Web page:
November 2011: Naha and the Kerama Islands, Okinawa, Japan

 

Friday November 25th 2011

This year Okinawa has been a key destination for me, offering some ideal dive sites in which to practice my skills.  As my attempt to dive once a month draws to a close, I found myself back in the clear blue waters of Japan’s south, completing my November dives close to Okinawa’s main city of Naha and enjoying a day trip to the Kerama Islands.

This month I was able to share the joy of diving with a friend, who joined me for a weekend with Reef Encounters, a school 30 minutes from Naha on the Okinawa mainland.  There we teamed up with a top diving instructor who had been with us on Hachijojima in October.  The famous Kerama Islands had been saved for Saturday, so today consisted of 3 beach dives near Naha, to slowly ease back into things.

Conditions at our first spot, Sunabe Water Plant, were rough.  A flight of stairs led directly to some concrete boulders but the tide was already quite high and we could clearly see the challenges ahead.  Watching the strong waves, I realised that we needed to get to the bottom of the water fairly quickly but not having dived for the past 6 weeks, I felt a little apprehensive.  Fortunately we were able to set up higher on land and carry our equipment straight down the steps to the concrete boulders which were big enough to lean against to put on our masks and fins.  Crawling across some slippery rocks into the water, we struggled to descend.  Divers use up much more air and energy in this kind of situation, which shortens dive time as a result, but we remained at around 10m and were soon rewarded with a vast coral garden spreading out for miles and crawling with fish.  We drifted past the common blue starfish, sea urchins and the usual angel and butterfly fish, before coming across a poisonous sea snake.  Staying a little distance away, we observed him from afar as he eventually slithered off into the deep blue.  Sunabe Water Plant had plenty of sand with no tunnels or crevices to swim through, making it an ideal site for brushing up on dive skills, provided the water is calm.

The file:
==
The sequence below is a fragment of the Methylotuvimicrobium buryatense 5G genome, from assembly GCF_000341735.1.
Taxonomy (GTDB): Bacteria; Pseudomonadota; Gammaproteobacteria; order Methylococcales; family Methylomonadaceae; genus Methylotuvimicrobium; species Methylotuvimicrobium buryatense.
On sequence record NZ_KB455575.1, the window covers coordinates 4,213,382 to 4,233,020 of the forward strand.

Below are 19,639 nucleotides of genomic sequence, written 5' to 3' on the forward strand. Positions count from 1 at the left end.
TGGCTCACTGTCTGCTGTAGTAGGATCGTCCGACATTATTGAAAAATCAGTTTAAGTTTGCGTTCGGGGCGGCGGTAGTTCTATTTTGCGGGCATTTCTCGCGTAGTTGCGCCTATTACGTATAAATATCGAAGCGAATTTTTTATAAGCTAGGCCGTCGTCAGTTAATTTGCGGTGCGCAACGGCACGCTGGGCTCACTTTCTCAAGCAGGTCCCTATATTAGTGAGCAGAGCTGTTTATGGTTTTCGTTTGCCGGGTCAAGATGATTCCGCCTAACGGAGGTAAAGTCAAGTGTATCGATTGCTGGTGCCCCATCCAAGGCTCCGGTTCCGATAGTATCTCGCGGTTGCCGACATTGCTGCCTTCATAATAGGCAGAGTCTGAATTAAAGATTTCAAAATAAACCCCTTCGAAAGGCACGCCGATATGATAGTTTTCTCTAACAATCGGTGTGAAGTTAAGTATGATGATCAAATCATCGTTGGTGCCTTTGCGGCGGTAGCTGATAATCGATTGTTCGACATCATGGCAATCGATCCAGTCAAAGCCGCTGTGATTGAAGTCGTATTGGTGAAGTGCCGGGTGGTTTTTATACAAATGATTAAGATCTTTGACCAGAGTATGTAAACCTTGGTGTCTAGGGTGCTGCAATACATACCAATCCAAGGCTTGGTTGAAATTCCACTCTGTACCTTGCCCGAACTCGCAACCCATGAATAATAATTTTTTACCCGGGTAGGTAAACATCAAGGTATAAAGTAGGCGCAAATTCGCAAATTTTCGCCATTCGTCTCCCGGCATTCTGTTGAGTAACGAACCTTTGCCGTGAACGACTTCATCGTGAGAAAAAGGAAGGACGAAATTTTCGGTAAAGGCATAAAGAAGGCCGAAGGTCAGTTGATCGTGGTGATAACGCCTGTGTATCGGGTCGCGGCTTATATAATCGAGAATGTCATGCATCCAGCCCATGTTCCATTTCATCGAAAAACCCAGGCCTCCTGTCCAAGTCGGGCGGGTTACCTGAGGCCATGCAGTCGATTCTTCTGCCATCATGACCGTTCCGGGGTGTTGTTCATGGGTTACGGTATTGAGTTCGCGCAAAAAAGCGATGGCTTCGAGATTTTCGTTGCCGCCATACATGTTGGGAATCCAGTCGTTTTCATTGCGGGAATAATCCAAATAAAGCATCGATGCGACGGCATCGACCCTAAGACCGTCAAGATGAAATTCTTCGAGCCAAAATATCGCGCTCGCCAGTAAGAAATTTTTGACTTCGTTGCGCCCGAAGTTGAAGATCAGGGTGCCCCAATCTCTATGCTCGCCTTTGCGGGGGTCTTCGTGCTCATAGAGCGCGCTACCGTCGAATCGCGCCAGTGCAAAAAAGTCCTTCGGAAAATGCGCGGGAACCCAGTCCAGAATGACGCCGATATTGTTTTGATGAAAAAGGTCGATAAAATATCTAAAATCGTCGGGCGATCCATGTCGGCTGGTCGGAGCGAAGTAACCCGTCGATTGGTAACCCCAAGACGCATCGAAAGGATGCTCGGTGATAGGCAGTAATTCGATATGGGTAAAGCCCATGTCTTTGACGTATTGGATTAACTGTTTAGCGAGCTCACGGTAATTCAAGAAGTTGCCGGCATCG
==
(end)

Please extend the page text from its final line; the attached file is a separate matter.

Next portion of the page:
After lunch we drove to the other side of the Okinawa mainland for our second destination, Kin Red Beach.  Conditions here were calmer, and entry couldn’t have been more simple: straight down about 5 steps into the warm shallow water, sitting on the sand to don masks and fins.  This time we swam downwards, reaching the deeper areas slowly, which allowed for some smooth ear clearing.  As the sea was calm, we were given a chance to use our compasses and practice navigation.

Navigating your way underwater is no easy task.  But knowing where you’re going and where you are at any given moment makes a dive much more enjoyable.  After looking around at the rocks and sea walls above the surface, we began with a good look at our entry point underwater.  Knowing whether it’s sandy, rocky or full of coral can act as a landmark and help on the way back.  Our entry point wasn’t much to speak of.  Lots of sand, bad visibility and nothing which could serve as a landmark.  The cloudy water did make me a little nervous but we successfully navigated our way to the first rocky patch teeming with sea urchins and a baby lion fish swimming above.  Our next task was to take a right turn towards the sea wall, spend some time exploring and then swim back near to the wall until the water became shallower.  The sea wall was covered in sea urchins and algae and surrounded by fish including the trumpet fish chilling out close by.  Getting out a flashlight and shining it over the algae was most exciting, to get a feel of the different crabs and discover a baby crab, shrimp or fish hiding away.  The site was full of sand, and any fin kick created huge sand clouds, making visibility even worse.  As we swam back closer to the sea wall, I had to keep reminding myself that a compass is used underwater in exactly the same way as it is on land.  Being in the water does throw you off course, when really things are much simpler than they seem.